Medically Extreme Birthing: born of fear or fantasy?

The spectrum of birth possibilities in the western world spans from unassisted birth to elective caesarean and even surrogacy.  For some people, the choice is made for them, for reasons beyond their control.  For others the choice is absolute.  When the absolute choice is at one of the extremes, it can be very difficult to access. The choice may be met with actual hostility, perceived hostility and logistical difficulties.

Those at the extremes by choice often find themselves in the realm of ‘advocacy’.  It is these people that push the boundaries, boundaries of thinking and accessibility.  By pushing these boundaries, they help preserve the freedoms of those at the centre of field.  Without these advocates ensuring the boundaries stay open, we could see more and more restrictions on our autonomy, more limitations on our choices and indeed the loss of choice all together.  We have already seen this in regards to the natural extreme.

 

Recently, Call the Midwife actress Helen George reportedly chose to have a caesarean based on her experiences with the show and the horror stories she was told.  Helen George is far from alone in this choice. Increasingly women are electing for surgical birth for their first birth in order to avoid natural birth, often based on a  misguided and deeply ingrained belief that natural childbirth is painful, dangerous, undignified, unpredictable or unnecessary.  Media representations of dramatised birth, the relayed horror stories of friends and colleagues are not alleviated by the medicalised model of maternity care.  If anything, the medicalised model of maternity care actually reinforces the belief.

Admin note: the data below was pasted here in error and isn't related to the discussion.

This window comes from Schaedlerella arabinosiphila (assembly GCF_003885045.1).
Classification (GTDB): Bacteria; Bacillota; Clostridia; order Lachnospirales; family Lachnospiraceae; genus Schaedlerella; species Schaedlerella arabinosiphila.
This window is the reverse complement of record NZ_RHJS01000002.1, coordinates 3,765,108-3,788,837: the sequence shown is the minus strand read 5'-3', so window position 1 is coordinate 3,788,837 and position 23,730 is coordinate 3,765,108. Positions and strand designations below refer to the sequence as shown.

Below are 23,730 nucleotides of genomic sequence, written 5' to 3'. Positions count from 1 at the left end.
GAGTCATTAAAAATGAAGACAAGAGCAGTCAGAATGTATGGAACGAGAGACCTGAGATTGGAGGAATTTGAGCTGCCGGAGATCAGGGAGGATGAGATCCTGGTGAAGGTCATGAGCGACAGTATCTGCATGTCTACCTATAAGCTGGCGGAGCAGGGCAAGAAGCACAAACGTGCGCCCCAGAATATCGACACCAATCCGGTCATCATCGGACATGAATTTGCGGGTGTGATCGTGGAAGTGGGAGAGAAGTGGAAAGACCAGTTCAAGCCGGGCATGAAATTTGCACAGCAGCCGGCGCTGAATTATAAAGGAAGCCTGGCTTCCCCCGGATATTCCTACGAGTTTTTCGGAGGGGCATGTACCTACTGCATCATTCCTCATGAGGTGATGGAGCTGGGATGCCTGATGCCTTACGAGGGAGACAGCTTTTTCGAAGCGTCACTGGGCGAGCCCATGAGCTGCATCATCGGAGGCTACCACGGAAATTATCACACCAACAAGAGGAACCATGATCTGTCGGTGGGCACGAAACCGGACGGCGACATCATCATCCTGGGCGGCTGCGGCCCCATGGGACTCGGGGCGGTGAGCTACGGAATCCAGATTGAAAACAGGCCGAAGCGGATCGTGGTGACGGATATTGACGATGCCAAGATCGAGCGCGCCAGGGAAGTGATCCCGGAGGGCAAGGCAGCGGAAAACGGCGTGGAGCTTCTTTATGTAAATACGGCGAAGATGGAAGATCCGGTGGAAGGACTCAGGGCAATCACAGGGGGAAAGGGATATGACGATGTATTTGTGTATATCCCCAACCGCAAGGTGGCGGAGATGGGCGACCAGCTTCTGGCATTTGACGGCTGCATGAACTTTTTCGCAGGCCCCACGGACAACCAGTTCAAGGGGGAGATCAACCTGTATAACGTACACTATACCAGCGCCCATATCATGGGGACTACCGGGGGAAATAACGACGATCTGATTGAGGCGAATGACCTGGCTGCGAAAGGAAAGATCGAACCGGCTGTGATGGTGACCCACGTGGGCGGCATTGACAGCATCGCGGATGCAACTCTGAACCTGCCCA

Helen George had a list of justifications for a choice she had made before she was even pregnant.  Essentially it seems that what it boiled down to was tocophobia.  The Fear of childbirth.  For women experiencing this, when a real medical reason presents itself, it is met with relief and “I told you so”.  This is very interesting, and Helen George refers to it as knowing what her limits were, knowing what was best and right for her.  If she were forced to birth naturally, chances are it would not have gone smoothly because birth is not just a physical process.  It is a mental process.  We need to feel safe, supported and respected.  Birth Trauma is very real, and it is NOT related to birth type or outcome.  It is related to how a woman felt.  This phenomenon is known as The Nocebo Effect.  The nocebo effect is different to general fear or uncertainty.  The nocebo effect is the absolute belief in a negative outcome.

Modern birth is plagued with negative thinking, which has skewed the normal towards the medical extreme.  And it can be argued, in a chicken-egg manner, that it is a necessary skew.  It can also be argued, as with climate change, that childbirth is at the tipping point of a man-made crisis, and without urgent action will irreversibly skew toward the medical extreme.

The ‘natural birth advocates’, doing the best they can to support those women wanting autonomy and trying to avoid unnecessary medical interventions.   Not because they are against the medical interventions, but because they understand that the more we skew towards medical birth, the harder it is to have a natural birth.  This means that more and more women are faced with forced medicalised birth or forced unassisted birth, as homebirth midwives are forced out of practise by redtape.  FORCED.  This is not ok, and #ENOUGH is enough!

 

 

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